Low-Cost Catalyst Splits Hydrogen from Water

Non-precious-metal material performs almost as well as platinum.

By Chemical Processing Staff

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Scientists at the U.S. Department of Energy's (DOE) Brookhaven National Laboratory, Upton, N.Y., have discovered a low-cost, sustainable electrocatalyst that efficiently generates hydrogen gas for fuel. The combination of nickel, molybdenum and nitride in a nanosheet structure rivals the performance of platinum — which is the most effective catalyst for splitting off the hydrogen, but extremely expensive.    

While nickel could be used in place of platinum, it lacks comparable electron density. So, to enhance its reactivity, the scientists introduced metallic molybdenum. But the performance levels of platinum were still unmatched.

"We needed to introduce another element to alter the electronic states of the nickel-molybdenum, and we knew that nitrogen had been used for bulk materials, or objects larger than one micrometer," says research associate Wei-Fu Chen. "But this was difficult for nanoscale materials, with dimensions measuring billionths of a meter."

The team infused the nickel-molybdenum with nitrogen by subjecting it to a high-temperature ammonia environment. This unexpectedly transformed the particles into two-dimensional nanosheets, resulting in a catalyst that nearly matches platinum's high-density reactivity (Figure 1).

"Despite the fact that metal nitrides have been extensively used, this is the first example of one forming a nanosheet," Chen says. "Nitrogen made a huge difference — it expanded the lattice of nickel-molybdenum, increased its electron density, made an electronic structure approaching that of noble metals, and prevented corrosion."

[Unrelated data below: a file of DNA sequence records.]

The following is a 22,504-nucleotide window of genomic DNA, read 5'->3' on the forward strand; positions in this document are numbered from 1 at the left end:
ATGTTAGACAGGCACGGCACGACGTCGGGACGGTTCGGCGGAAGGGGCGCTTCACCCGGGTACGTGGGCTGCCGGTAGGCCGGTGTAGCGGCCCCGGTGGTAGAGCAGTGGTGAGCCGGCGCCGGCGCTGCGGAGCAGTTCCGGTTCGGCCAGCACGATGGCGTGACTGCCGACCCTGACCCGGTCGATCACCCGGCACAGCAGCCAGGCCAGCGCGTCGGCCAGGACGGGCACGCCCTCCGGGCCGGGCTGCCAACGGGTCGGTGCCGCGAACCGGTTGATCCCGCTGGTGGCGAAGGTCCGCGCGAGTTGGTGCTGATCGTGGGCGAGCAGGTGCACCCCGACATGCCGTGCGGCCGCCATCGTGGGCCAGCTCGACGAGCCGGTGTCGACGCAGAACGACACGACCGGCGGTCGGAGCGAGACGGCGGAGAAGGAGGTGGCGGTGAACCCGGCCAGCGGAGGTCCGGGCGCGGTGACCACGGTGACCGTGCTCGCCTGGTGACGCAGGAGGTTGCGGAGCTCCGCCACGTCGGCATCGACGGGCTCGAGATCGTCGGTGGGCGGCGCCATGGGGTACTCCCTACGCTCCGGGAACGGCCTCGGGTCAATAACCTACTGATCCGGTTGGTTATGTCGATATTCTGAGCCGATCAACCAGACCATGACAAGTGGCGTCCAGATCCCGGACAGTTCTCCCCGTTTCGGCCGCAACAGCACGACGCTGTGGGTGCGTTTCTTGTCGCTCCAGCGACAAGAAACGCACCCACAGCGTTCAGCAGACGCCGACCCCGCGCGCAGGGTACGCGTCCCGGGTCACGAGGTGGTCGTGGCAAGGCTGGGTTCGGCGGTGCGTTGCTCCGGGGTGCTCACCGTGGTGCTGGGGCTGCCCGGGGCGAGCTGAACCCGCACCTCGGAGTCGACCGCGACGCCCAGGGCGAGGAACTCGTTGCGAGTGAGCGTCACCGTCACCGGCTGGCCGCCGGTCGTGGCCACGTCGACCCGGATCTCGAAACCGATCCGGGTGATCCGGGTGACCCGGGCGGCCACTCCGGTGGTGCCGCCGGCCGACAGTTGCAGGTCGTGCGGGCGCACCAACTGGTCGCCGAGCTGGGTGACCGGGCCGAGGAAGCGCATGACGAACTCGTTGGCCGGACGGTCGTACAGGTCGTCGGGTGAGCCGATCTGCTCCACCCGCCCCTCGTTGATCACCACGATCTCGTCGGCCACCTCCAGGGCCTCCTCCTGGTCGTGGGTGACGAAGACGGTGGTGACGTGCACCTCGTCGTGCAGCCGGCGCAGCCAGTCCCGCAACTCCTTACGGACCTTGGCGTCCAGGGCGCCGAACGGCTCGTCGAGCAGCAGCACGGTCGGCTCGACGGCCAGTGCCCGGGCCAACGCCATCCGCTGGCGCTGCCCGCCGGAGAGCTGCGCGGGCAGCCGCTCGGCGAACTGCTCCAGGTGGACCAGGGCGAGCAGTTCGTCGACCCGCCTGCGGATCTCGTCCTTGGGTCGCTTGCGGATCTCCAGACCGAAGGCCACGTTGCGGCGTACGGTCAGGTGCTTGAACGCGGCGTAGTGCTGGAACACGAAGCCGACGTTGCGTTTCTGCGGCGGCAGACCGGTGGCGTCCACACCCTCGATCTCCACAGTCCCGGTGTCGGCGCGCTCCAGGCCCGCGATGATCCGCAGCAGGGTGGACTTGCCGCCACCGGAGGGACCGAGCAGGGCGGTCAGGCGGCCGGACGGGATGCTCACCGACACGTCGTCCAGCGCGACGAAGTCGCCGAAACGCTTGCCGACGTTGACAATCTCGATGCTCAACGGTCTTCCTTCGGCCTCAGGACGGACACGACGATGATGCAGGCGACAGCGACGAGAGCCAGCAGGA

An article in Angewandte Chemie International Edition details the process.

The next step, already underway, is to optimize the nickel-molybdenum (Ni/MO) ratio in the catalyst.

"The one we published is the best so far. We have not tuned the optimal mole ratio of Ni and Mo for the current catalyst, so we may find it to further improve the HER [hydrogen evolution reaction] activity. There are, of course, other choices of metals that combine one metal that binds hydrogen weakly and one that binds it strongly so that the net binding would be similar to that of Pt. We will explore some of these to see if they make nanosheets with the desired properties," says James Muckerman, the senior chemist who led the project.

In addition, the team will test the catalyst's durability in electrolyzer/photochemical cell systems. The researchers hope to improve the activity and durability of the catalyst.

"We expect the lifetime of the catalyst will be longer than 20,000 hrs … The catalyst is extremely stable, even in strong acid, at negative applied potentials, but, as we indicated in the Angewandte Chemie article, it starts to become unstable at potentials more positive that +0.8 V…. Its possible usefulness would be in the HER in the context of water electrolyzers or solar photoelectrichemical cells," explains Muckerman.

Other factors that might affect long-term performance include dissolution or oxidation, as well as the segregation of the catalyst surface. So far, there's been no susceptibility to poisoning, but further exploration is needed, says Muckerman.

The team hopes to scale up sometime this year, and currently is exploring ways to make 500-g batches. "The synthesis method is simple, and the scale-up of catalyst production should be straightforward."


"The important key that makes our catalyst more active and stable compared with other NiMo catalysts is 'nitridation' to incorporate nitrogen in NiMo. The treatment gave: (i) high corrosion resistance; (ii) a unique nanostructure, i.e., "nanosheets, and as a consequence, high surface areas are attained; and (iii) an increase in HER activity by changing electronic structures of both Ni and Mo toward that of Pt.," Muckerman concludes.

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